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Scott Martin, Nov 26, 2008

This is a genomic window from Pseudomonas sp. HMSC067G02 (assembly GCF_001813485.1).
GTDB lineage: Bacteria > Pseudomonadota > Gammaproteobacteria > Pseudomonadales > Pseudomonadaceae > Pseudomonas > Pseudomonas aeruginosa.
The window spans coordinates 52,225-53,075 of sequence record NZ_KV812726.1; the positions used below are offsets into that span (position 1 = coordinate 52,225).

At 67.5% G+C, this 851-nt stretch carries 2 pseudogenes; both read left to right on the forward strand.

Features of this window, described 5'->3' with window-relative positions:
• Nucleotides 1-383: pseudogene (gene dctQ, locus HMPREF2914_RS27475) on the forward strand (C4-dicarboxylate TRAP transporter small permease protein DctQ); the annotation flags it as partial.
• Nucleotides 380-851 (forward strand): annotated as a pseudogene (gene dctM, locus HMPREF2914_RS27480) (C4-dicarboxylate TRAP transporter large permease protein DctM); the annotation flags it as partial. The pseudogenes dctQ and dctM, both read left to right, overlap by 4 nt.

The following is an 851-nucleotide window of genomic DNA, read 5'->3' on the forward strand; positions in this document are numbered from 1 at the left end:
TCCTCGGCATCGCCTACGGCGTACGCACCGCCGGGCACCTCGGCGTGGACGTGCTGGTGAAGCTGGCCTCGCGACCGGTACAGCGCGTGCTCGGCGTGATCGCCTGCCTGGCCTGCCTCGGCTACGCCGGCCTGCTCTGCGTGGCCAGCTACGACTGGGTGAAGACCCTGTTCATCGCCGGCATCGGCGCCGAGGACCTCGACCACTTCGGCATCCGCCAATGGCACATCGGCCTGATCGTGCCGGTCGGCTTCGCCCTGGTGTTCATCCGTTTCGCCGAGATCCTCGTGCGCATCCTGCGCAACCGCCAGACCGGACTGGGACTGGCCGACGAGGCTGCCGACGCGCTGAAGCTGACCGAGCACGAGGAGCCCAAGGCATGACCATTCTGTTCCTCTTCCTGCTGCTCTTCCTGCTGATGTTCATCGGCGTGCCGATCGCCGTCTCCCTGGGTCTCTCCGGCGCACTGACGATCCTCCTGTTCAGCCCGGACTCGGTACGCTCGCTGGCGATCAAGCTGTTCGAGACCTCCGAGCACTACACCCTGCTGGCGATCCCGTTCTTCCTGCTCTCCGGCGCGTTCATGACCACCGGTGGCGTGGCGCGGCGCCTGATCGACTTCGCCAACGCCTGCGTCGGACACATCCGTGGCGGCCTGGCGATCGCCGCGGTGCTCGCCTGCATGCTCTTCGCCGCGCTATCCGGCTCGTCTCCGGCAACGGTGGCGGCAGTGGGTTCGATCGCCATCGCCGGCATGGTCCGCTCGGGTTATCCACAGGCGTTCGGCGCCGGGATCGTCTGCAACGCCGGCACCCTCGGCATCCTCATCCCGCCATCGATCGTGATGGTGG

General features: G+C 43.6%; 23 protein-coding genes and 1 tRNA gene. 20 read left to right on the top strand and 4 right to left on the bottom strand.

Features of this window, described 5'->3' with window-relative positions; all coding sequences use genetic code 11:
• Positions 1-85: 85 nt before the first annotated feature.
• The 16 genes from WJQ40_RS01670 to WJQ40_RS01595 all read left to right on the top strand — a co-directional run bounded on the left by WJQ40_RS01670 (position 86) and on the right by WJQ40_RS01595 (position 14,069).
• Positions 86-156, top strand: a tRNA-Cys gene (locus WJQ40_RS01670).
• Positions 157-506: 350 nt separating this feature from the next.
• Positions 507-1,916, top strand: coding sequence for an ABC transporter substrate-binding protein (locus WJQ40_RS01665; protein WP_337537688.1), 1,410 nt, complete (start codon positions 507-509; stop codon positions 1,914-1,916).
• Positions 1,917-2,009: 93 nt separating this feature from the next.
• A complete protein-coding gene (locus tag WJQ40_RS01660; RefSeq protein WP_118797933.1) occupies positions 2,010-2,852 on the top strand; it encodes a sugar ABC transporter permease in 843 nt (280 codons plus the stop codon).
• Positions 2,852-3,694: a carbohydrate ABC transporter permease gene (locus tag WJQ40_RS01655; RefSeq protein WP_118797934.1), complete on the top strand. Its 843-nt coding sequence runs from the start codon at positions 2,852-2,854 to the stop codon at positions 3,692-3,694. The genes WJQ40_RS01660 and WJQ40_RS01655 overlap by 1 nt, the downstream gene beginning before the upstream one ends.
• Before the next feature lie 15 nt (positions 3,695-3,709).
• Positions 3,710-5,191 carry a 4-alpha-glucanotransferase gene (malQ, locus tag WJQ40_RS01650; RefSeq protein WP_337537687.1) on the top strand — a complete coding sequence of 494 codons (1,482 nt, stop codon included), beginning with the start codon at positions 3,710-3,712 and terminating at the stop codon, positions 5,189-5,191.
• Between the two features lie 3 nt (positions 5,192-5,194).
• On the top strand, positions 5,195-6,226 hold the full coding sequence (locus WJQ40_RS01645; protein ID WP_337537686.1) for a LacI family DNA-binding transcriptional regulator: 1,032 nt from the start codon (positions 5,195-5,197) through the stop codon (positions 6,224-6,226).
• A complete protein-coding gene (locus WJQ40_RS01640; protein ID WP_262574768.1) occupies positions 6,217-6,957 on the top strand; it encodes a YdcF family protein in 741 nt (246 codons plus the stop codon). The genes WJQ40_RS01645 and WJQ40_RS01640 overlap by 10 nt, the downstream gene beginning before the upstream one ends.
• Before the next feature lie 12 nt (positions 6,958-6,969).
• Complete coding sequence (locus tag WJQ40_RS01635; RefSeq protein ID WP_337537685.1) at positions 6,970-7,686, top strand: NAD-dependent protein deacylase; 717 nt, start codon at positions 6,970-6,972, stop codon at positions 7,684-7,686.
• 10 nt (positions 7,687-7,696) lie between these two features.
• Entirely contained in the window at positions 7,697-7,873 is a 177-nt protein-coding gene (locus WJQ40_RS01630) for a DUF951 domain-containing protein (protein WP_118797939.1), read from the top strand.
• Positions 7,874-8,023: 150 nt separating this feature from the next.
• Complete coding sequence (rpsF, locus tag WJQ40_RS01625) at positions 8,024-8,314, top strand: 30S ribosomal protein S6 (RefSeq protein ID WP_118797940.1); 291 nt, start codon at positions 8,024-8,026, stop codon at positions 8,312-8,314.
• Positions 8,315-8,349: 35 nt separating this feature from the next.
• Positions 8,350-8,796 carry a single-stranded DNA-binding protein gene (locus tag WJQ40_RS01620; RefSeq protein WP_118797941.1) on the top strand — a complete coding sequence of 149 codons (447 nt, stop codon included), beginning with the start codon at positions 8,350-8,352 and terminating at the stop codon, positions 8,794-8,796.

Although government challenges to alleged price discrimination under the Robinson-Patman Act (RPA) have been all but extinct for over two decades, and the RPA itself has suffered calls for repeal from various quarters and by successive generations of antitrust lawyers, the Act has not only endured but also, from time to time, provoked interesting commentary from the Supreme Court. Perhaps most notably, the landmark Brooke Group standard that has sounded the death knell to so many predatory pricing cases over the last 15 years had the relatively humble origin of a primary-line (competition among sellers) RPA lawsuit. The Court’s latest foray into the RPA, the 7-2 Volvo decision authored by Justice Ginsburg (with the intriguing tandem of Justices Stevens and Thomas in dissent), and particularly its reflective coda in Part IV of the opinion, is one from which RPA defendants might justifiably draw comfort when arguing that antitrust injury is absent in a price discrimination lawsuit.